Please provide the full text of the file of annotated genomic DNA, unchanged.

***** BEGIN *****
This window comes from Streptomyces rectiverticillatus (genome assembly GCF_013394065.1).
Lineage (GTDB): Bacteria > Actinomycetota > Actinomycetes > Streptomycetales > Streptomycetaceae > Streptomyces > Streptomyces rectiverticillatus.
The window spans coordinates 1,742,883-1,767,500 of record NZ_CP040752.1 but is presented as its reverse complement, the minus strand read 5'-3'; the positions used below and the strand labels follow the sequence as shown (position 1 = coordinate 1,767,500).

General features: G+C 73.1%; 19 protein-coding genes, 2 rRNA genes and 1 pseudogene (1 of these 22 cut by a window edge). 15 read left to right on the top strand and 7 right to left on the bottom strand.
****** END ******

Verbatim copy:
This window comes from Streptomyces rectiverticillatus (genome assembly GCF_013394065.1).
Lineage (GTDB): Bacteria > Actinomycetota > Actinomycetes > Streptomycetales > Streptomycetaceae > Streptomyces > Streptomyces rectiverticillatus.
The window spans coordinates 1,742,883-1,767,500 of record NZ_CP040752.1 but is presented as its reverse complement, the minus strand read 5'-3'; the positions used below and the strand labels follow the sequence as shown (position 1 = coordinate 1,767,500).

General features: G+C 73.1%; 19 protein-coding genes, 2 rRNA genes and 1 pseudogene (1 of these 22 cut by a window edge). 15 read left to right on the top strand and 7 right to left on the bottom strand.